Skip to main content Skip to footer site map

Review: FRANKENSTEIN at Southwest Shakespeare Company

Review: FRANKENSTEIN at Southwest Shakespeare Company

BWW Review: Frankenstein

The power of classic literature is its ability to transport the reader to an imaginary world. The classic story of Frankenstein by Mary Shelley is filled with terror, genius, and murder. In this adaptation for the stage by Quinn Mattfield, directed by Patrick Walsh, the overwhelming sense of dread is pervasive. There is a minimal set, expertly handled by the actors, which amplifies the haunted and empty feeling. The Creature's presence is felt whether he is on stage or not. The audience is left breathless as the tragedy unfolds; held captive by the fear of the unknown.

Jesse James Kamps plays Viktor Frankenstein with a cerebral air. There are hints of his lunacy, and an unsettling calmness about him; like his genius is too much for his brain to handle. Kamps has excellent chemistry with his cohorts and although Frankenstein is not meant to be likeable, Kamps is charming and the audience understands why Henry would befriend him.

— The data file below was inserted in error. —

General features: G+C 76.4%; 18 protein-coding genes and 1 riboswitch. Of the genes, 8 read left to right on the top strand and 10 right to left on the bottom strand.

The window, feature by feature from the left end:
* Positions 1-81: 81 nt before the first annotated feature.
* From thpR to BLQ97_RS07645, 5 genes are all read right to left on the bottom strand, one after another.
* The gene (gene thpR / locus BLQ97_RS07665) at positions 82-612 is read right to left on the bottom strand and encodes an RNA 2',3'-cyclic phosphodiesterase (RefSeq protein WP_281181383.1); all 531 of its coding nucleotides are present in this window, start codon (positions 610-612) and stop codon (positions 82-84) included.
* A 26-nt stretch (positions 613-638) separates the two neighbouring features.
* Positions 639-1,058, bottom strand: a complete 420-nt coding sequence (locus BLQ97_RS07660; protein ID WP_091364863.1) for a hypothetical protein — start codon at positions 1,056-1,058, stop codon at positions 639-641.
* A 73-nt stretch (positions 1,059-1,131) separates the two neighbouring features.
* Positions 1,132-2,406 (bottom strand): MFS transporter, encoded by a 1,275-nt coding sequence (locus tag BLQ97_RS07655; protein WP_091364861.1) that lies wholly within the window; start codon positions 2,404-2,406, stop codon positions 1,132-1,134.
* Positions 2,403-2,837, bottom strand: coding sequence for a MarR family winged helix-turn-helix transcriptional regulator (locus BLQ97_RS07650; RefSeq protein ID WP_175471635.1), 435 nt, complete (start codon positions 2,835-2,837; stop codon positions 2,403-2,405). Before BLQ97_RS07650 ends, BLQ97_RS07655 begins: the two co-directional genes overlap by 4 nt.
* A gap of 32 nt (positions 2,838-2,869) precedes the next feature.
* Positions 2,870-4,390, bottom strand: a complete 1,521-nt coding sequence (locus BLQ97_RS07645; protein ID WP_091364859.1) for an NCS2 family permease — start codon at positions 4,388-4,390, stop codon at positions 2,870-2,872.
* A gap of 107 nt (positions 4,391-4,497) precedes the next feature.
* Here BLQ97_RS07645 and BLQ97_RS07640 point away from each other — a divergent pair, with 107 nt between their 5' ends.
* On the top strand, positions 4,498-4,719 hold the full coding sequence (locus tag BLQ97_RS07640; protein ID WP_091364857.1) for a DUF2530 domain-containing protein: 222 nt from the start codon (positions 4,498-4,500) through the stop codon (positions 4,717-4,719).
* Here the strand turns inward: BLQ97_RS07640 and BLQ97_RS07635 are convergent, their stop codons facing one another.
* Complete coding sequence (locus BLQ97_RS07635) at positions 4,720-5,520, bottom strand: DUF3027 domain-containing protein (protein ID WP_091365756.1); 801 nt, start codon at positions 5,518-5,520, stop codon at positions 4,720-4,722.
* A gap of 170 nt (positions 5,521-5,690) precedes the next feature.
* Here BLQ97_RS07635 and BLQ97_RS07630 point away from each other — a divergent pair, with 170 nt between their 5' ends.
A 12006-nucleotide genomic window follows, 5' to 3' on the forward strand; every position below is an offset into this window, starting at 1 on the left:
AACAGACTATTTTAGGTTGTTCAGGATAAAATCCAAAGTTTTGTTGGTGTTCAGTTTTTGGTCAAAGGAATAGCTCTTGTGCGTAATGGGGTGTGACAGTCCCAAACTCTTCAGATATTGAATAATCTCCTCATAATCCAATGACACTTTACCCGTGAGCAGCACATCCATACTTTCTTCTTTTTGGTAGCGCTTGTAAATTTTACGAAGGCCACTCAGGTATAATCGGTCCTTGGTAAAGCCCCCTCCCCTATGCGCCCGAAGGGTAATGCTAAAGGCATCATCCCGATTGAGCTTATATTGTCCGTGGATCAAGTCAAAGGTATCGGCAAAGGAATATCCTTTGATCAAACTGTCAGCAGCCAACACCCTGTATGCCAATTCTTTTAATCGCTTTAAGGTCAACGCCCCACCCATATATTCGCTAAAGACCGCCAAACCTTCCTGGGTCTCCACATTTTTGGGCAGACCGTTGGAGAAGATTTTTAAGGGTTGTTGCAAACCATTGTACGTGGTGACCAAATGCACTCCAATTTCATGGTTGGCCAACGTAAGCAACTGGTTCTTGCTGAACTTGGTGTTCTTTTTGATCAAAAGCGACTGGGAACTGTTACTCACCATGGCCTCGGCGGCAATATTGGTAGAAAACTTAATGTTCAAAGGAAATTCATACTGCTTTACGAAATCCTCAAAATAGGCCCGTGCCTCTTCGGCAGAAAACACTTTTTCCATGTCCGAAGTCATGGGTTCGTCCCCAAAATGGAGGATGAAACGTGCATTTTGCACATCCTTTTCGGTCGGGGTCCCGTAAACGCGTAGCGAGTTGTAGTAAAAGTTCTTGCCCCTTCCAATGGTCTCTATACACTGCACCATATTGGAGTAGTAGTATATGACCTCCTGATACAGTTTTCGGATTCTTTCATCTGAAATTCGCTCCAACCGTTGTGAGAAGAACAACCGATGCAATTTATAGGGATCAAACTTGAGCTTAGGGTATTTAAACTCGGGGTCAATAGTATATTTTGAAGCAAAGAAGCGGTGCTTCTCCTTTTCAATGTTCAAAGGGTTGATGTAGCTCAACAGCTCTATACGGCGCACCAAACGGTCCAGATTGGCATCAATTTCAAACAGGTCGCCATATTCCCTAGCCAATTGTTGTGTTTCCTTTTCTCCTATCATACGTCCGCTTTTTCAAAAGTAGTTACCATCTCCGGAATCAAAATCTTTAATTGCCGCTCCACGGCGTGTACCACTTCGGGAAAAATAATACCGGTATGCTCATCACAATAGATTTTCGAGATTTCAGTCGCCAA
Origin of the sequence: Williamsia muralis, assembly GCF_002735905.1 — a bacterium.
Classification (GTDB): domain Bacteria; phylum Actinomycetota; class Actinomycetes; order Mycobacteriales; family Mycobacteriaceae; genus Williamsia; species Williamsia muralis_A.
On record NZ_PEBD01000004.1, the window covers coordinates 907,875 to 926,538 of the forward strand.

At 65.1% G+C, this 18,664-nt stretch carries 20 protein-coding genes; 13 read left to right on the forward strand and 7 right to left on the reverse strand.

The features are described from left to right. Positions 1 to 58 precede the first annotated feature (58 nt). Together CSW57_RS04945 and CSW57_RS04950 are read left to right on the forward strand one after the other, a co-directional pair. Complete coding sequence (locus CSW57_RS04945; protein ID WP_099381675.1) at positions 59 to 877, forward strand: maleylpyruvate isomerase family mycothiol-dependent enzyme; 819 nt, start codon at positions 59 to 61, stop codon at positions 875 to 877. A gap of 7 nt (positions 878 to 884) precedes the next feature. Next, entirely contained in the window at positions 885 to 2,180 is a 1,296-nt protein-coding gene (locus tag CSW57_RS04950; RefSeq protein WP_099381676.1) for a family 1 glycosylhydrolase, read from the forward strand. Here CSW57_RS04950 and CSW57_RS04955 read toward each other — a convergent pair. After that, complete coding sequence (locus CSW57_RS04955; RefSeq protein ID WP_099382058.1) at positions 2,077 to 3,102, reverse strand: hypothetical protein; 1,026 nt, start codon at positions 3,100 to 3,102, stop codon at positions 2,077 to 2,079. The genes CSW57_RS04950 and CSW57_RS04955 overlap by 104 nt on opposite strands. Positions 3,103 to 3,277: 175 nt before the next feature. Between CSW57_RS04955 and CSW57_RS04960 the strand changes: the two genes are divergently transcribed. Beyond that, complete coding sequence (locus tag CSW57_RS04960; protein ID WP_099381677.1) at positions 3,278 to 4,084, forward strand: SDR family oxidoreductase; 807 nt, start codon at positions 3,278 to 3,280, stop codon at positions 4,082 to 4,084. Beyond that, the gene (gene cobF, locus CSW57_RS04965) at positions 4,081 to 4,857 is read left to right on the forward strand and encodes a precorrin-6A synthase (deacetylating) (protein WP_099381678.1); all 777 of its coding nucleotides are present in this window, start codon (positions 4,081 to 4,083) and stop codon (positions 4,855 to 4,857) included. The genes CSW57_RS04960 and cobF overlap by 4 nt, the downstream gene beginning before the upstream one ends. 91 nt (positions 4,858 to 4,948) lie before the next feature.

As Elizabeth, Kim Stephenson Smith is smart, affable, and clever. She is a formidable opponent for Viktor and the Creature. She does not wilt in the face of danger or calamity and knows there is more than Viktor is telling her. Smith is an exceptional actress and handles the material deftly. The Creature is played by Joshua Murphy. It is apparent that the Creature is a tortured soul, although Murphy displays him with a measure of arrogance. Murphy is energetic, but menacing, and his physical strength adds another level of terror to an already intimidating presence.